Sustainable Energy

More solar training for service members, DOE announces

Anmar Frangoul | Special to
Raphye Alexius | Blend Images | Getty Images

Five more military bases are to join Solar Ready Vets, a training initiative that will prepare service members leaving active duty for "careers in the solar industry", the U.S. Department of Energy (DOE) has announced.

In addition, the DOE said that it was awarding $10 million in funding to ten new solar projects via its Solar Training and Education for Professionals program.

"Jobs in the dynamic solar energy sector have grown more than 20 percent per year for the past several years," Elizabeth Sherwood-Randall, deputy secretary, said in a statement.

Solar Ready Vets offers training to members of the military, giving them skills to install and connect solar energy systems to the grid. The program is enabled by the Department of Defense's SkillBridge initiative.

The new "training locations" will be Eglin Air Force Base, Fort Bragg, Joint Base McGuire-Dix-Lakehurst, Joint Base San Antonio, and Marine Corps Base Hawaii.

1 in 7 of us under serious threat of flooding: Study

"At DOE, we are committed to training the solar workforce of the future through our partnership with the Department of Defense, the solar industry, and community colleges around the country," Sherwood-Randall added.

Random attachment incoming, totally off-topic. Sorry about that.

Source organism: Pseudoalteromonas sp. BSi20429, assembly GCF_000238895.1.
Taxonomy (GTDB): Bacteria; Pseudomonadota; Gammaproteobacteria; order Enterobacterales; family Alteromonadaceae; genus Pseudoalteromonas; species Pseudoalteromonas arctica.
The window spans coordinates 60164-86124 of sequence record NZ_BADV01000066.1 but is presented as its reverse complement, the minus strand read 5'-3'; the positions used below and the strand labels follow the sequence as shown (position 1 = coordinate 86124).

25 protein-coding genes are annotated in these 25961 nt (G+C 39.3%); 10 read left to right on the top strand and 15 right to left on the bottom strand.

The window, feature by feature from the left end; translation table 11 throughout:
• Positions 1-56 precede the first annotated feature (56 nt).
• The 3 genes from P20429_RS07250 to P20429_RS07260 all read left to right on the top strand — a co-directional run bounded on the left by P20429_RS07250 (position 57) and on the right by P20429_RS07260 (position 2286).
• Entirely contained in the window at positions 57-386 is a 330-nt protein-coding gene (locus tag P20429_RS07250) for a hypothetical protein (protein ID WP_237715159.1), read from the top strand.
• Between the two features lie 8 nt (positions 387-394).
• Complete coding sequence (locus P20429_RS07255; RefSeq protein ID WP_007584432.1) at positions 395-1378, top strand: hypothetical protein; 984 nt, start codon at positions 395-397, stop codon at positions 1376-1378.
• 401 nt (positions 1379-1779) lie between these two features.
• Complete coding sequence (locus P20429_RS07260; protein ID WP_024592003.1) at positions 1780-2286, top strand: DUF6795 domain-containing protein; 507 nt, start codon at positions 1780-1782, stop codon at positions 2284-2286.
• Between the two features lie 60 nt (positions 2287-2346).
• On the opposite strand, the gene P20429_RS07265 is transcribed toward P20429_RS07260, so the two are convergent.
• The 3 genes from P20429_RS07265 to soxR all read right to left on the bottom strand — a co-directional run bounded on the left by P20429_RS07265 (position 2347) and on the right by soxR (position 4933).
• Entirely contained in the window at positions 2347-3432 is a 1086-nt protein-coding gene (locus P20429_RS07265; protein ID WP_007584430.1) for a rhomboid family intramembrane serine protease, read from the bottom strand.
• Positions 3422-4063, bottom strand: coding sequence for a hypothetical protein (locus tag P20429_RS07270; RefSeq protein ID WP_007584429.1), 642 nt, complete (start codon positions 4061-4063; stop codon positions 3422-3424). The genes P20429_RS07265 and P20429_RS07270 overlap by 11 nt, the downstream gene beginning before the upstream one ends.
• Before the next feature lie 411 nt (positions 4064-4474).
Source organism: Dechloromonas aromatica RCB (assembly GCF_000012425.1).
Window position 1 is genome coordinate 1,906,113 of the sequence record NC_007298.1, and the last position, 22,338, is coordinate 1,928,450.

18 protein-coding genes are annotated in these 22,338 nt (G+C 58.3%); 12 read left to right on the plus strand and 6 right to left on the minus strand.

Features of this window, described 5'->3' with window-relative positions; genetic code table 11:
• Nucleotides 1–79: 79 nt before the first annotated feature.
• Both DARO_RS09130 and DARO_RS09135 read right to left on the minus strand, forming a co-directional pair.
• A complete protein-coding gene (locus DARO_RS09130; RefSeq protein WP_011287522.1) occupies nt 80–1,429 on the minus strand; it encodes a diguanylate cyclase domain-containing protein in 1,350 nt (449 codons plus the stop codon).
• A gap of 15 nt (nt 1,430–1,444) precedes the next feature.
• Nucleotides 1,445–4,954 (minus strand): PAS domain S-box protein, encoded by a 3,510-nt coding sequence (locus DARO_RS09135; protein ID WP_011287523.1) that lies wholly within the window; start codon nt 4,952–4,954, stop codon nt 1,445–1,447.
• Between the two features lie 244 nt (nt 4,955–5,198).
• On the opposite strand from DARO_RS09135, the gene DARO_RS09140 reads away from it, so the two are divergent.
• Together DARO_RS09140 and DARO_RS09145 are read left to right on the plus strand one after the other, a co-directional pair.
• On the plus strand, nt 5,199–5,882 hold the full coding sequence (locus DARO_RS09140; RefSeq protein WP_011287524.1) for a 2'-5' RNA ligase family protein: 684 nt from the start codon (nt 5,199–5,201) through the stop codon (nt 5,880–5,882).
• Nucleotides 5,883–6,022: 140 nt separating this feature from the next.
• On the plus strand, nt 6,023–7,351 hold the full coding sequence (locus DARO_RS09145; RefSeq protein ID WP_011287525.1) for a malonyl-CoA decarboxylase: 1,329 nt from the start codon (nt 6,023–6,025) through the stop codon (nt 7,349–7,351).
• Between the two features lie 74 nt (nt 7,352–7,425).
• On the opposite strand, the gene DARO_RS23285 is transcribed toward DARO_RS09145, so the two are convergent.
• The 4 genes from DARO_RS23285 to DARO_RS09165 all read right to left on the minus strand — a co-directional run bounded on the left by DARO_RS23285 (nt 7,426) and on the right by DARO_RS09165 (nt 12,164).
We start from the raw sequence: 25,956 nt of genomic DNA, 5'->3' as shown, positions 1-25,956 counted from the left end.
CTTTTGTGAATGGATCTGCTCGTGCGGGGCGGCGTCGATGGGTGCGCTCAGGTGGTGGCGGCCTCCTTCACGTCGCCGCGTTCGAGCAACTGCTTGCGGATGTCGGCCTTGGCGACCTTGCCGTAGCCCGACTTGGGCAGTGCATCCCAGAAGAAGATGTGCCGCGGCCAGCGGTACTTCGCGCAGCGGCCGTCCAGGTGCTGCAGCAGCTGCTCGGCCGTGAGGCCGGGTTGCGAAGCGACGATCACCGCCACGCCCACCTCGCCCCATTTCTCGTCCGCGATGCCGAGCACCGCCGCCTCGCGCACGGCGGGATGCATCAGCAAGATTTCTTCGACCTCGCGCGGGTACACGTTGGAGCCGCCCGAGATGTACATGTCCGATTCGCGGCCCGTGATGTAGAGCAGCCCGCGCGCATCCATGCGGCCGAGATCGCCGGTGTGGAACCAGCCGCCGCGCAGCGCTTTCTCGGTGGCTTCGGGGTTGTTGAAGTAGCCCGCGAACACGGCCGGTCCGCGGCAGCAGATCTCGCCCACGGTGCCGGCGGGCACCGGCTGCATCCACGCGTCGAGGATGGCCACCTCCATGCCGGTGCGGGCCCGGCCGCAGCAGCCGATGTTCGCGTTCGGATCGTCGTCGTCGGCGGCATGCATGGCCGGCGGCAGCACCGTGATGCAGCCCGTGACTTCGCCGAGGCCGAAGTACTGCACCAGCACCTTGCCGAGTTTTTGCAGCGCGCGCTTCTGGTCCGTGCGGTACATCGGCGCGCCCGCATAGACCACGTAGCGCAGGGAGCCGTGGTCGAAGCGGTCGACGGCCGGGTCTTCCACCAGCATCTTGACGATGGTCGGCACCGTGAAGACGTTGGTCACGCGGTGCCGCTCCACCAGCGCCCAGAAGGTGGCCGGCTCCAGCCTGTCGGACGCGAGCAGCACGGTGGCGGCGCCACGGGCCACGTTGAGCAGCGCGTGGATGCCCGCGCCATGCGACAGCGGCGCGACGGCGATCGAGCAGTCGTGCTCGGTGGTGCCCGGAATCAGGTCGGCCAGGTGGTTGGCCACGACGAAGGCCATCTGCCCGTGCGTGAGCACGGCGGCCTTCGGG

Solar is enjoying something of a renaissance in the U.S., and the President has set a goal of training up 75,000 solar workers by 2020. The industry there installed 7,286 megawatts of solar power in 2015, according to recent data from GTM Research and the Solar Energy Industries Association.

The figures represented an increase of over 1,000 megawatts of solar photovoltaic installations compared to 2014. Photovoltaic technology is able to directly convert sunlight into electrical energy.

According to the data, solar beat natural gas capacity additions for the first time ever, with 29.5 percent of all new electric generating capacity met by solar power in 2015.

In March, analysis released by nonpartisan business group Environmental Entrepreneurs (E2), showed that the clean energy industry in the U.S. employed over 2.5 million people.

GM foods are safe for humans and the environment, top scientists say